"Yes," he said. "You mean Juan Kola."

I told him to explain.

"He is a shoemaker -- owns a little shop near the edge of the town. The children call him Juan Sira. You know what that means: nutty."

"Tell me more."

"Well, he calls himself Juan Rizal -- tells that to people whom he meets.... There is a sad story behind it. I will tell it to you:

"When Juan Kola was a small boy, his father was very cruel to him: he used to beat him for any or no reason at all. Naturally the boy grew to dislike his father -- learned to hate him as much as he feared him. But when the boy was twelve or thereabouts, the father died. The boy knew no happiness so great so that he cried. Otherwise the boy would
not have wept: he was so used to his father's meanness and cruelty that any sorrow, any pain, could not make him cry -- he had forgotten how to cry -- had learned to stifle that surging in the breast that brings tears to the eyes -- and he would merely whine, dry-eyed, like a kicked puppy. But this time he wept, and for a long time afterwards you could see him in the streets crying. And when people asked him why he cried, he replied, 'I don't know. I just want to cry.' He was not evading the truth, the boy simply had no words for it. But the people knew.

"Then the boy began thinking of Rizal. Rizal was born here, you know, and that makes him closer to us than to you who live elsewhere. Rizal to us is a reality, a magnificent, potent reality, but to you he is only a myth, a golden legend. He is to you a star, faraway, bright, unreachable. To us he is not unreachable for he is among us. We feel him, breathe with him, live with him. Juan Kola lived with him -- lives with him. In his young untutored mind he knew that if Rizal were his father he would be a good father, a supremely beautiful father -- and he, Juan Kola, would always be happy. And so Juan Kola, the little unhappy boy, made Jose Rizal his father.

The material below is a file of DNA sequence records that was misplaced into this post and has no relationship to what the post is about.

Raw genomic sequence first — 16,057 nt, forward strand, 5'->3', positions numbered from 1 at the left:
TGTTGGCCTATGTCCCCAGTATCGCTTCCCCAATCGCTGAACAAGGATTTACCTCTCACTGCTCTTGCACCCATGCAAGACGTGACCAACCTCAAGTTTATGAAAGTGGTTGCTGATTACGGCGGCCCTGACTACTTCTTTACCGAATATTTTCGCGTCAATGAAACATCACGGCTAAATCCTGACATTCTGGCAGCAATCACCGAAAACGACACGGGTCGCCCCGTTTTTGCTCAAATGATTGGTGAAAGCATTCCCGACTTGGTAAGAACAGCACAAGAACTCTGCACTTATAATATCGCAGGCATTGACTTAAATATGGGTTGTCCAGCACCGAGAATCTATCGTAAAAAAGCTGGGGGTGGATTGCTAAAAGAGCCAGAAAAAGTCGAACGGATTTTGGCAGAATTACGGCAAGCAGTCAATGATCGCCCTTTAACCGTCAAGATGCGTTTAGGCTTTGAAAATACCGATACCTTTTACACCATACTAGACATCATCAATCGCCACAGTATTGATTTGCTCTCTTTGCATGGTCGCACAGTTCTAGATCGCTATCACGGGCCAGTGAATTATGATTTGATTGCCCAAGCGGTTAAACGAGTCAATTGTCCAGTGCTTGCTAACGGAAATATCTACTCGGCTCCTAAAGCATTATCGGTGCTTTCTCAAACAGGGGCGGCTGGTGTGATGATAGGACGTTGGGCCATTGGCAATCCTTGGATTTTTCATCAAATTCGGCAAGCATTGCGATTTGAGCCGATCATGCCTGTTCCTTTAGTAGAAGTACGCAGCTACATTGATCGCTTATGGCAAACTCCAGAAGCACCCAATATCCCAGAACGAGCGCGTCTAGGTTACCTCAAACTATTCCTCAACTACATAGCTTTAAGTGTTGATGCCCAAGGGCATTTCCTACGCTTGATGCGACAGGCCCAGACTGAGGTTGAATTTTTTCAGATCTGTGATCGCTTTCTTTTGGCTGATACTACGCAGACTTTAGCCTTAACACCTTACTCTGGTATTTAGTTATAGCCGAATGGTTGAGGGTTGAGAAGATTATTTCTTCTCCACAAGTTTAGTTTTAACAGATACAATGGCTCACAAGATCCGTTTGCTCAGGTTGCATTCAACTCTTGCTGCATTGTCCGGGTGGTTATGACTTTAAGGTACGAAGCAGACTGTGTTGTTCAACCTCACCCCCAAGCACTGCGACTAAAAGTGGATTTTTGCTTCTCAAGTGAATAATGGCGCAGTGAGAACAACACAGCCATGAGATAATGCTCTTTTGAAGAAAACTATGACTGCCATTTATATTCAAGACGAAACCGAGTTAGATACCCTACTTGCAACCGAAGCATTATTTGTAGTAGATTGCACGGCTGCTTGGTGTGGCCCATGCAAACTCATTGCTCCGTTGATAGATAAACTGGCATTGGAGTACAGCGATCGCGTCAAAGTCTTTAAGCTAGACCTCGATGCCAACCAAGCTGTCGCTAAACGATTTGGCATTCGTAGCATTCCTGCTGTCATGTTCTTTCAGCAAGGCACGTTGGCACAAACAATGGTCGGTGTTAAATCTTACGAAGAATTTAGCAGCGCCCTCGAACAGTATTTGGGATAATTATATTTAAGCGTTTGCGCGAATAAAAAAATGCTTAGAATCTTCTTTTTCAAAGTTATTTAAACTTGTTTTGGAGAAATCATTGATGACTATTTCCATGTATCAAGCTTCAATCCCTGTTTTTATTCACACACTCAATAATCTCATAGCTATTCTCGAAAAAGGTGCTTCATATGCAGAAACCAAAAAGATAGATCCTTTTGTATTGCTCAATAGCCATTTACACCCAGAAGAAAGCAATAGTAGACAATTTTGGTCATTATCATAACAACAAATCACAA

"He was a poor boy, Juan Kola, and he could not go to school. He had to work and earn his living. He does not read nor write, but he knows much about Rizal's life from the school-teacher who boarded with the shoemaker to whom he was apprenticed. Of nights, when work was over, he would go to her, to this schoolteacher, and ask her questions --
and she, filled with sympathy for the boy, gave him of her time.

"When Juan's father died, he destroyed all his father's things. There was a picture left of his father, but he burned it, not wishing to remember anything of his true parent. He wanted to be fully the son of his adopted father. From then on he was the son of Rizal.

"And that," concluded my friend, "is the story of Juan Sira. The children have misnamed him: it is cruel, unjust. He who can dream of beautiful things, and live in them, surely he is great -- and wise."

"Take me to Juan Rizal," I said.

* * *

I presented my gift to Juan Rizal in his shabby, little nipa home.

Juan Rizal was exultant when he opened the package containing Rizal's bust. "I have always wanted one, but I could not afford it," he said with tremulous lips and adoring eyes.

And when I was to leave, he kissed my hands fervently and told his children to do the same. His eyes were wet but happy.

"God will reward you," he said, as I descended the narrow, rickety bamboo steps